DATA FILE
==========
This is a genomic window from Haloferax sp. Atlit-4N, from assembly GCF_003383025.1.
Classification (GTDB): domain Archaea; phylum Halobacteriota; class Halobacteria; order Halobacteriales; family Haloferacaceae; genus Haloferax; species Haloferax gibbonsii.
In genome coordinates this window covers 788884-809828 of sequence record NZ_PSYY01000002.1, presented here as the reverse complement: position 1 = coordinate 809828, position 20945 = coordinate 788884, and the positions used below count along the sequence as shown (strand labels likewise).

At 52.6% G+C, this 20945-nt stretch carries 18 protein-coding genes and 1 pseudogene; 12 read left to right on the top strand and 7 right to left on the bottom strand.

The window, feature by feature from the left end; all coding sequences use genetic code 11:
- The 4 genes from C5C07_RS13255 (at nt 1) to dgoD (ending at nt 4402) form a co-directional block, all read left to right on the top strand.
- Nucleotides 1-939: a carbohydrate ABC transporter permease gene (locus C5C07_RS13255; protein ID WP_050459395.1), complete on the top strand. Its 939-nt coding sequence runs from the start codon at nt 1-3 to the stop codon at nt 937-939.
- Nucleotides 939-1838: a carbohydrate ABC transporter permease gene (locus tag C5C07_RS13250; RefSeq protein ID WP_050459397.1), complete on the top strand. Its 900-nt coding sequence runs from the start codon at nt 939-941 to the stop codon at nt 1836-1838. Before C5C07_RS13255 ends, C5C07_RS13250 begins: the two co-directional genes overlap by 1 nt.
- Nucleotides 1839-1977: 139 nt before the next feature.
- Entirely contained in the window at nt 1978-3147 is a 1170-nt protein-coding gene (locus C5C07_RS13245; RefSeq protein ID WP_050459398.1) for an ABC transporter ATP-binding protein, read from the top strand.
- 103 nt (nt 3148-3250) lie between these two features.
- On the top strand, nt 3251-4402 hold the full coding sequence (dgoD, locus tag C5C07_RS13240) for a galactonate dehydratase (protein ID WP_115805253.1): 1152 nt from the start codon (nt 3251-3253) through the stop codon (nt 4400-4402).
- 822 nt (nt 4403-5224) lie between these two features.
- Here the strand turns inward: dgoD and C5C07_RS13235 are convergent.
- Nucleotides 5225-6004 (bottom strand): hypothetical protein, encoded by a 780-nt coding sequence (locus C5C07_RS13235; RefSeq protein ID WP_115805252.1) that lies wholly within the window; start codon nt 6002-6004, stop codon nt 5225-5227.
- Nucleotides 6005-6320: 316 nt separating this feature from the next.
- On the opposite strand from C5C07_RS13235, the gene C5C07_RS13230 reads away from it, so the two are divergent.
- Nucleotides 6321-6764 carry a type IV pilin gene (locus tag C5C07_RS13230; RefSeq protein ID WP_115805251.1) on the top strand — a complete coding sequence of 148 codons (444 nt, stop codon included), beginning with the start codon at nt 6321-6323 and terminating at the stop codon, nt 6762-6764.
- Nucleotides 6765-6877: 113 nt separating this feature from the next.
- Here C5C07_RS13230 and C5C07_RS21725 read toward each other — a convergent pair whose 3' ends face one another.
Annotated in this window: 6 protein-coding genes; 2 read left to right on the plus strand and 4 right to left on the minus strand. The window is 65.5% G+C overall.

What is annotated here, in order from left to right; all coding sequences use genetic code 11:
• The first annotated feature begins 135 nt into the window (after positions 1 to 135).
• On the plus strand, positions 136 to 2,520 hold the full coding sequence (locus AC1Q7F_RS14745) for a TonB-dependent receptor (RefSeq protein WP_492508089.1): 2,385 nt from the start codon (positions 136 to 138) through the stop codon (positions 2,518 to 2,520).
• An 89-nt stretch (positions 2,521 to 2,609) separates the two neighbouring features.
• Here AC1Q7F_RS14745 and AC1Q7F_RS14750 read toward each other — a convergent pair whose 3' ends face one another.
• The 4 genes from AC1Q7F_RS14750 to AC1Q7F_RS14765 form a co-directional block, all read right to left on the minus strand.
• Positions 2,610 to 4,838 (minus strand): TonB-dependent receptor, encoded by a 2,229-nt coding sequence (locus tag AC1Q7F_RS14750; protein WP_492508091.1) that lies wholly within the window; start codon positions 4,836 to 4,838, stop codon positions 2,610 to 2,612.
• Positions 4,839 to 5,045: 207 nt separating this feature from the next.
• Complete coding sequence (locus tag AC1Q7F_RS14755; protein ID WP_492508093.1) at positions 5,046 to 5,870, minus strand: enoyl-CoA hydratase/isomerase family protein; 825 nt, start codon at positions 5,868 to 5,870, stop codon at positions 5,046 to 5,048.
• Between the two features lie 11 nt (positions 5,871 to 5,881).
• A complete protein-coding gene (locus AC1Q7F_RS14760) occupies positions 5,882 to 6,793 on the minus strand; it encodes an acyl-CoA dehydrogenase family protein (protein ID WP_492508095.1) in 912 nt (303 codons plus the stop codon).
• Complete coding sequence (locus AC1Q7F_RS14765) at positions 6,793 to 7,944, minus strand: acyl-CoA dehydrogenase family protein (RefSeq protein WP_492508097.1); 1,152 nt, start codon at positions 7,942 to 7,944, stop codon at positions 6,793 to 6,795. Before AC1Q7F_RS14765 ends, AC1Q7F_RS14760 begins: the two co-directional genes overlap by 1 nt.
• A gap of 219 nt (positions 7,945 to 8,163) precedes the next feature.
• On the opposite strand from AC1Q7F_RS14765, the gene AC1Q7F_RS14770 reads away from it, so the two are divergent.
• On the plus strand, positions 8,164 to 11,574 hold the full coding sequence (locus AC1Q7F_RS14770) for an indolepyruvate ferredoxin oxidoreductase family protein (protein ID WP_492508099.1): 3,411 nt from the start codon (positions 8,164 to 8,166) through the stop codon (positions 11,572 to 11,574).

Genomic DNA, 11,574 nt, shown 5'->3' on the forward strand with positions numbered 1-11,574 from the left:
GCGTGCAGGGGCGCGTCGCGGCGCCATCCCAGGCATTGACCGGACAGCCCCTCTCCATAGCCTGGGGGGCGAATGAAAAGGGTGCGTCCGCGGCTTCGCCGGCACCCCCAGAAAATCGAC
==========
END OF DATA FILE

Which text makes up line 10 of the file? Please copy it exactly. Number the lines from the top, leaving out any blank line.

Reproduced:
- Entirely contained in the window at nt 1978-3147 is a 1170-nt protein-coding gene (locus C5C07_RS13245; RefSeq protein ID WP_050459398.1) for an ABC transporter ATP-binding protein, read from the top strand.